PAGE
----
I don't have a whole lot of answers for you. I do want you tell you that there is others out there that have suffered and are still suffering like you. My boyfriend had a hemorrhagic stroke on March 19th, thankfully I was with him when it happened so we were able to get to the hospital quickly. I don't know what is going to happen to your sister but I do know that I can give you some hope. My boyfriend two months after the stroke has gone back to work he still has partial blindness but slowly he is coming back to himself. This is a blessing because all I read most people that have this type of stroke do not fair so well. So what I can tell you Barbara you have to have faith that all will be as it should, you are not alone, and therse are miracles out there. If you should need someone to talk to, to yell at, or just to feel normal around you can email me at ***@****. I hope all goes well and I will keep you in my prayers.
On June 4th, in the evening, my beautiful mother had a subcerebral hemorraghic stroke on the right side of her brain. She is only 66. The doctors said it was a large bleed, 4 x 5 centimeters. They gave her five days to live. It has been two weeks and she is still fighting for her life. She has a feeding tube and a tracheotomy. She is slowly being taken of the the respirator. The strangest part of her condition is that she keeps opening her eyes and blinking but it's a blank stare and she doesn't seem to be there. Sometime when I walk into her room and say hi Mom I'm here, she opens her eyes but has no expression. The last couple of days she has started to yawn and make faces when I put ointment on her lips. She doesn't like it when I touch her lips. I have been rubbing her down with moisturizer everyday. The last two days when I rubbed it on her knees and thigh areas she started shakinng her leg like I was tickling her. What does this mean? I am having a difficult time dealiing with this unknown and unpredictable recovery process. The doctors keep giving me the worse case scenario but I see things happening which they don't really explain to me. Has anyone had this sort of experience?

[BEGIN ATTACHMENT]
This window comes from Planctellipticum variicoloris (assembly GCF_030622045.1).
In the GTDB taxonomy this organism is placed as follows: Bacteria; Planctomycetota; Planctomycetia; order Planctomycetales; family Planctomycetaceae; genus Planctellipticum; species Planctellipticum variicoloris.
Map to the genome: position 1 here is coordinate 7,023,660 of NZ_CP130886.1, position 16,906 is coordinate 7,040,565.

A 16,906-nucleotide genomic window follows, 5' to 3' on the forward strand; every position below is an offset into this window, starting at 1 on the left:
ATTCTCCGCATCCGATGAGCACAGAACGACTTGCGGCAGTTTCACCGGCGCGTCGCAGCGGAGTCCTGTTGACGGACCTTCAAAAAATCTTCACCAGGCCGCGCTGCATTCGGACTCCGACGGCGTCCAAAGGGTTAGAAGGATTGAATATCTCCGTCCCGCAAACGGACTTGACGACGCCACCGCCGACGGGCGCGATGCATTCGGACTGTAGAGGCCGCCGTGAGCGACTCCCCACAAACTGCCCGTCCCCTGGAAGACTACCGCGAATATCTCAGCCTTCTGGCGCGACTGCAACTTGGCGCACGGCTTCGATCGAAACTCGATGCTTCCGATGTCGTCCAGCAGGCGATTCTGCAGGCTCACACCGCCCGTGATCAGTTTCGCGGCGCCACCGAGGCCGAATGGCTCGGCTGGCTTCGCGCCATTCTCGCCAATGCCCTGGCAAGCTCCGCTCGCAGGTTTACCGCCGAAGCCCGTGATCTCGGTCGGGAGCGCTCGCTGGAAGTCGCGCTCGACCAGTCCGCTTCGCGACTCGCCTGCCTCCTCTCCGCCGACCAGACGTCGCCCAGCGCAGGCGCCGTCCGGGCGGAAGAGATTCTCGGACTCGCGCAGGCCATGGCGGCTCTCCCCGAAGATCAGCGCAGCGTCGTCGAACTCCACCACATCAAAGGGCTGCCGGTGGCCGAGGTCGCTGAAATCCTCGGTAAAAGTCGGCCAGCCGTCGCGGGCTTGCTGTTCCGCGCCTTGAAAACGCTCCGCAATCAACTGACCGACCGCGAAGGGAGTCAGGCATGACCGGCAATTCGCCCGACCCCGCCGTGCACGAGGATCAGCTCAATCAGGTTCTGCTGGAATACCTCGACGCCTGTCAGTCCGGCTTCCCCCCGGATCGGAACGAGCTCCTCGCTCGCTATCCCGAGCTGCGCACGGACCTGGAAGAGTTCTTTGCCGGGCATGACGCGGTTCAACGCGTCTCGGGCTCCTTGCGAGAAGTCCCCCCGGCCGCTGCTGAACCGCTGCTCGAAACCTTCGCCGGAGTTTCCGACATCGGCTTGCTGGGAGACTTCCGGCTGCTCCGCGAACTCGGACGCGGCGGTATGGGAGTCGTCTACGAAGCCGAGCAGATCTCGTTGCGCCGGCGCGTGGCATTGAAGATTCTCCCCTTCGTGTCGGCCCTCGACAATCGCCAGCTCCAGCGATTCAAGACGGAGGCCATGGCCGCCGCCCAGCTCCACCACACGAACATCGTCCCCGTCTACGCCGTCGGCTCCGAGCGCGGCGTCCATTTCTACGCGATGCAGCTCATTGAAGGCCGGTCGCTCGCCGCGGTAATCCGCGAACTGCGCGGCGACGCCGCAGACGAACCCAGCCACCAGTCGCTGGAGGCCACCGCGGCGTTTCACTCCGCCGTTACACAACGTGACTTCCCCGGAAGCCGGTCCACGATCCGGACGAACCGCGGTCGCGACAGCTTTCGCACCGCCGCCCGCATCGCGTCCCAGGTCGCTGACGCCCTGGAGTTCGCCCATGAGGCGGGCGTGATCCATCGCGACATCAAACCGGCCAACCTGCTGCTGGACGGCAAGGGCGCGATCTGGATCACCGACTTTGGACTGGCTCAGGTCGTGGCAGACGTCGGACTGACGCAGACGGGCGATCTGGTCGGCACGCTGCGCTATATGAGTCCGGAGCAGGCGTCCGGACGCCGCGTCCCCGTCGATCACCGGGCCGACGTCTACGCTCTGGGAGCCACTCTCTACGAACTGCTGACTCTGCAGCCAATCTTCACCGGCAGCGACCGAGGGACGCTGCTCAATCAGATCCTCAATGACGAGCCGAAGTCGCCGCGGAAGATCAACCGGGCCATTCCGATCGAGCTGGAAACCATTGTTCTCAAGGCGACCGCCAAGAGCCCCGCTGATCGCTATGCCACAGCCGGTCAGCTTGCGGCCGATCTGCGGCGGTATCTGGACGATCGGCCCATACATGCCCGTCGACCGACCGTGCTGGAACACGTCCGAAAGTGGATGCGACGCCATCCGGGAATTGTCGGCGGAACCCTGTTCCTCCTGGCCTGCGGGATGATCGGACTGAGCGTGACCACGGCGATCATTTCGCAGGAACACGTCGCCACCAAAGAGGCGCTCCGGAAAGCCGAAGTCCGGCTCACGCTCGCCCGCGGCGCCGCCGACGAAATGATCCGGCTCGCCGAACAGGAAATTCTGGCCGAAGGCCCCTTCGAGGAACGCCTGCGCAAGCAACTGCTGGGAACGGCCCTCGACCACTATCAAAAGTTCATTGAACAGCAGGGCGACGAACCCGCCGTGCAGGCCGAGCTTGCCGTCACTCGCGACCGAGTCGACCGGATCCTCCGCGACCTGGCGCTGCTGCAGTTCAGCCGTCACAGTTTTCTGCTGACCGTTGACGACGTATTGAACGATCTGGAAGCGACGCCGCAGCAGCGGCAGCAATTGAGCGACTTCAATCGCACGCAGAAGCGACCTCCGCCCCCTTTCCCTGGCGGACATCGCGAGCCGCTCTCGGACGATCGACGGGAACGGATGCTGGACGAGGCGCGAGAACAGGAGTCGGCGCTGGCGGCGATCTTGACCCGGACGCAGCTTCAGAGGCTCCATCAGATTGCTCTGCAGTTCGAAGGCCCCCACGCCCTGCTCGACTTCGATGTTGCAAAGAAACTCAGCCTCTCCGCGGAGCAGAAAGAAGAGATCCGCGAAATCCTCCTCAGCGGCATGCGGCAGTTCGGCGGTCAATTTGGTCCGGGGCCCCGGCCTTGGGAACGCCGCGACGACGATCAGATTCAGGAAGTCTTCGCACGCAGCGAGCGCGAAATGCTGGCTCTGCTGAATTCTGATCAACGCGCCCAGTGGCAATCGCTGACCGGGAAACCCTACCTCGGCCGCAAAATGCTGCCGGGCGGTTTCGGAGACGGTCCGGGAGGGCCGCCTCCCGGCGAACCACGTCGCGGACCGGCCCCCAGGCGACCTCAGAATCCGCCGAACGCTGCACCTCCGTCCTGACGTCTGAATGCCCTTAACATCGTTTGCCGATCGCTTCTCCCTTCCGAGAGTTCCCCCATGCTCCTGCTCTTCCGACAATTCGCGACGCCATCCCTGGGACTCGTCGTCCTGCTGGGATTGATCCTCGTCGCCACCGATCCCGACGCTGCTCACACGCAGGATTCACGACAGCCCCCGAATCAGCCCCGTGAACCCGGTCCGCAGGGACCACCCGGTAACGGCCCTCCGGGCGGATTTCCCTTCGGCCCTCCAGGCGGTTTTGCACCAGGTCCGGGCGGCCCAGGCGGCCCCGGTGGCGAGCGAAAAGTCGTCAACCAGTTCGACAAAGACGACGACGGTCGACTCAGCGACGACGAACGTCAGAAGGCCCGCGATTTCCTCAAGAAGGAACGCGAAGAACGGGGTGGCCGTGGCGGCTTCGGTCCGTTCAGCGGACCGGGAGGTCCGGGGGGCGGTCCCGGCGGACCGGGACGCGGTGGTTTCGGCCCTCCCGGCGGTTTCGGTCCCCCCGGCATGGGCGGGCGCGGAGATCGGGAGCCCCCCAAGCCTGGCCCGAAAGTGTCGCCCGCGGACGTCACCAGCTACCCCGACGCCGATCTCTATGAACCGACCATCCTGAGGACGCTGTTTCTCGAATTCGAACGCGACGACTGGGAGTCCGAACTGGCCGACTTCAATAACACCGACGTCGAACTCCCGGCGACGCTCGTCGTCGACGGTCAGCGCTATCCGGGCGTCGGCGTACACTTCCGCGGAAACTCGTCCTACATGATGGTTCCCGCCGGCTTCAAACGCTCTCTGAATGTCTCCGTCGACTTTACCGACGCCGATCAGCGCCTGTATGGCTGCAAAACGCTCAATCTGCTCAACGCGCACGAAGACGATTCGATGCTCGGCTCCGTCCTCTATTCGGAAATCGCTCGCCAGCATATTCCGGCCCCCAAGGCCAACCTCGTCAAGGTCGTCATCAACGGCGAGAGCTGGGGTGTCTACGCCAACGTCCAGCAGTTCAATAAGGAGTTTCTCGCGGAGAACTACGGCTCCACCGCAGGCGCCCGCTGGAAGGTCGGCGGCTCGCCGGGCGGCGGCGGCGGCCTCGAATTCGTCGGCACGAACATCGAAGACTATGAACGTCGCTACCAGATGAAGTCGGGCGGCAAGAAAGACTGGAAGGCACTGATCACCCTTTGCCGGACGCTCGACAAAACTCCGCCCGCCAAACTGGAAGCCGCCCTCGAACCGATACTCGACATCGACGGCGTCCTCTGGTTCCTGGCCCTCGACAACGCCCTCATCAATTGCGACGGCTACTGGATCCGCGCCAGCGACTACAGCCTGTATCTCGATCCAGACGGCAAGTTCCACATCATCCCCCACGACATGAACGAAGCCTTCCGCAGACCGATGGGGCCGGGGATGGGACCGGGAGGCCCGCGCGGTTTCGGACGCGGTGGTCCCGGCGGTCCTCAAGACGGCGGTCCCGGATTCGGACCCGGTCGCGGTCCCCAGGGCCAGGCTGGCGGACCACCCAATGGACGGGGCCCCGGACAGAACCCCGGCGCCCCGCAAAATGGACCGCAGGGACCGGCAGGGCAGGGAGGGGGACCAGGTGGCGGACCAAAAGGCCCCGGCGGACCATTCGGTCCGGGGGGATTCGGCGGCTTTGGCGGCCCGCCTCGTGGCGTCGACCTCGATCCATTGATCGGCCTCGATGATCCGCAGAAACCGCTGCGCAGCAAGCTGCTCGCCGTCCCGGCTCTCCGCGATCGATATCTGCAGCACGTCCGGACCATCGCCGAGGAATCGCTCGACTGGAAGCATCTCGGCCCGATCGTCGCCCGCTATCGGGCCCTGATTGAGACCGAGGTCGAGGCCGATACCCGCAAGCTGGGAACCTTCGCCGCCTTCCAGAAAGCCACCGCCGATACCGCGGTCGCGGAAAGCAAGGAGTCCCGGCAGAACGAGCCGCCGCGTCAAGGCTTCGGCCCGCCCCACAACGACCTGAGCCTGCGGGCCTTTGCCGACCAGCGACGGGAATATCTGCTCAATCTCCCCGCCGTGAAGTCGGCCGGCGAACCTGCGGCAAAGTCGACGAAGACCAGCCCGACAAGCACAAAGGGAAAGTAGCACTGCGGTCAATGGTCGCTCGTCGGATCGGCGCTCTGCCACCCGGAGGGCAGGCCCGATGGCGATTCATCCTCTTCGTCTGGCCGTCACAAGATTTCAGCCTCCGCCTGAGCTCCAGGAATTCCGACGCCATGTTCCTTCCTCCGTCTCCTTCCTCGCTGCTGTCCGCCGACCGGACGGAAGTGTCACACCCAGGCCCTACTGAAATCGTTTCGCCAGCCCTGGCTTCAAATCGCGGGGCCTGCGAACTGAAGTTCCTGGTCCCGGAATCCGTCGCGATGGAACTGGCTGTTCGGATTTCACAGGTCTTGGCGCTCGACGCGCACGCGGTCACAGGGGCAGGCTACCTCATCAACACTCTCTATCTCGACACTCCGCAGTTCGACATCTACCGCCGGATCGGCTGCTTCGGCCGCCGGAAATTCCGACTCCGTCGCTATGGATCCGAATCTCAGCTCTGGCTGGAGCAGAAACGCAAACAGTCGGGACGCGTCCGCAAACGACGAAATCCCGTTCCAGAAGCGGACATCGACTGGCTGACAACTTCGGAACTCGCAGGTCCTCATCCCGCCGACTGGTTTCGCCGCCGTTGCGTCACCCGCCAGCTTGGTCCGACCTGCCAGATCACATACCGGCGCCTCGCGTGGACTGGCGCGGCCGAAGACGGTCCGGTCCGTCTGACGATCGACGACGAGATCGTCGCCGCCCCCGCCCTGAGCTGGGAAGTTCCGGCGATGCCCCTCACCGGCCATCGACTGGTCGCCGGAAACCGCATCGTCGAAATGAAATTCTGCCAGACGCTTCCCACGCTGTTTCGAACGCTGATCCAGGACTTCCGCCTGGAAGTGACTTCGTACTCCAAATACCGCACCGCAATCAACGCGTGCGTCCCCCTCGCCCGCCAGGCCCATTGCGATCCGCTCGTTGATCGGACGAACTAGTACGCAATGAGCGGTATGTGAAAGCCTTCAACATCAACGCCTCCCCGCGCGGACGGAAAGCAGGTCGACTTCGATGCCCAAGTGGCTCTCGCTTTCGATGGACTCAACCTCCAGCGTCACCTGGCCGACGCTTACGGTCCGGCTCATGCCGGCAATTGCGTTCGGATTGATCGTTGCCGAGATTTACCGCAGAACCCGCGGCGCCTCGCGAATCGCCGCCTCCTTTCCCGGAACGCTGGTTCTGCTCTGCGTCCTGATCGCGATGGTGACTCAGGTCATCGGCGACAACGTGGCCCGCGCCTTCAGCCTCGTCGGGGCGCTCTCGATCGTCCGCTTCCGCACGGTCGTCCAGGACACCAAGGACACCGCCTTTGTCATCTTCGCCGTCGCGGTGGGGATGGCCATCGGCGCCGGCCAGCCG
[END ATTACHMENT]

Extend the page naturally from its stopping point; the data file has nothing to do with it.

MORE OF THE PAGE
I forgot to mention...Surgery was not performed and no shunt was used. The neurosurgeon said my mom was not a good candidate because her bleed was deep in the brain. She would not have survived the surgery.
sorry to hear about yor mom. y mother had a massive hemmoraghic stroke nine months ago. They did a "Brain Bleed" which drained the fluid/blood surrounding her brain and pusing it against her skull. A few days after the brain bleed, she could talk and say a ferw words, follow commands, and I could tell from the look in her eyes that she was still there. somedays she has a blank stre buit My sister and I just keep leeting her know we are there and she cpmes back. You know a stroke on nthe forehead, a squueze of the ahnd goes a long way. She is currently at KAIser and we have fought tooth and nail to get her some type of therapy. We are still fighting.
Thanks for sharing your story. My mom woke up four days ago. She is breathing on her own. She is responding to commands and totally knows who I am and all of friends. She is shaking her head yes and no when we ask her questions. I am very happy that she is awake and her personality is entact. She only has use of her right hand at this poing. Does anybody have a story about a loved one who has regained use of more parts of thier body?
Simply - NEVER GIVE UP! The human body is amazing. 15 months ago my wife (53 years old) had a hemorrhagic stroke on the right side. She was not expected to live the day. They placed 13 platinum coils in the aneurysm (16mm x 20mm). Then, she was not expected to live the week. At first, she was totally paralized and on a ventilator. She was blind on her left side, both eyes. Today, the doctors are amazed at her recovery. She walks, talks and goes to work everyday. She even drives although I still need to be in the car with her. Even her doctor said that if he didn't know she had a stroke, he would never be able to tell she had one today. Her biggest complaint is that she feels "dumb". She complains she's not as sharp as she was before. What I've noticed is that stroke patients seem to lack self motivation. That's where you come in. Keep after the patient everyday. Keep them active and keep on challenging their stroke induced deficiencies. Their diet is now extremely important. High in protien. More sleep is important too, I think. She can sleep 12 hours a day now. Just remember, NEVER GIVE UP! It's gonna take lots of time. Keep on get'en it!